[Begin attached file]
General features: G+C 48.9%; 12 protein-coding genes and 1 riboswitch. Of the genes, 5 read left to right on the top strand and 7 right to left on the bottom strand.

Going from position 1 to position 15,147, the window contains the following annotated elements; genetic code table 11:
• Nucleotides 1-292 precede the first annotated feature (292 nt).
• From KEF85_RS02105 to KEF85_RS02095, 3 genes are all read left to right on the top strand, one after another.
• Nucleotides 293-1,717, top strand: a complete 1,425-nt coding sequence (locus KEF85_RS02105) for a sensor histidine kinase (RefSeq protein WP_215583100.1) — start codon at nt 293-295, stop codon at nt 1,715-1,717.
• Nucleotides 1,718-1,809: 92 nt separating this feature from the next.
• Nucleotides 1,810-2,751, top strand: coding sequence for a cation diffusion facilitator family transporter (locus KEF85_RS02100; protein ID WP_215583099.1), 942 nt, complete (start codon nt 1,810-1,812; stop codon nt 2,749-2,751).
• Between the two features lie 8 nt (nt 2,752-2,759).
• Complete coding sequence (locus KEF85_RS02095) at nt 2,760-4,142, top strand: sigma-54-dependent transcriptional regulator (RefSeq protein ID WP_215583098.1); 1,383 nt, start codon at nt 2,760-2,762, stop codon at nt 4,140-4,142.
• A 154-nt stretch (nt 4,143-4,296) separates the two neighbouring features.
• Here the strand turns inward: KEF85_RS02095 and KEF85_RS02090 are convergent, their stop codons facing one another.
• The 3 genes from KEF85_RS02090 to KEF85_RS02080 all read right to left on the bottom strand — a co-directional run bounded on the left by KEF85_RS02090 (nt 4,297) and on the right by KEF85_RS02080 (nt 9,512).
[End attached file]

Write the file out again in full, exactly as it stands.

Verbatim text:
General features: G+C 48.9%; 12 protein-coding genes and 1 riboswitch. Of the genes, 5 read left to right on the top strand and 7 right to left on the bottom strand.

Going from position 1 to position 15,147, the window contains the following annotated elements; genetic code table 11:
• Nucleotides 1-292 precede the first annotated feature (292 nt).
• From KEF85_RS02105 to KEF85_RS02095, 3 genes are all read left to right on the top strand, one after another.
• Nucleotides 293-1,717, top strand: a complete 1,425-nt coding sequence (locus KEF85_RS02105) for a sensor histidine kinase (RefSeq protein WP_215583100.1) — start codon at nt 293-295, stop codon at nt 1,715-1,717.
• Nucleotides 1,718-1,809: 92 nt separating this feature from the next.
• Nucleotides 1,810-2,751, top strand: coding sequence for a cation diffusion facilitator family transporter (locus KEF85_RS02100; protein ID WP_215583099.1), 942 nt, complete (start codon nt 1,810-1,812; stop codon nt 2,749-2,751).
• Between the two features lie 8 nt (nt 2,752-2,759).
• Complete coding sequence (locus KEF85_RS02095) at nt 2,760-4,142, top strand: sigma-54-dependent transcriptional regulator (RefSeq protein ID WP_215583098.1); 1,383 nt, start codon at nt 2,760-2,762, stop codon at nt 4,140-4,142.
• A 154-nt stretch (nt 4,143-4,296) separates the two neighbouring features.
• Here the strand turns inward: KEF85_RS02095 and KEF85_RS02090 are convergent, their stop codons facing one another.
• The 3 genes from KEF85_RS02090 to KEF85_RS02080 all read right to left on the bottom strand — a co-directional run bounded on the left by KEF85_RS02090 (nt 4,297) and on the right by KEF85_RS02080 (nt 9,512).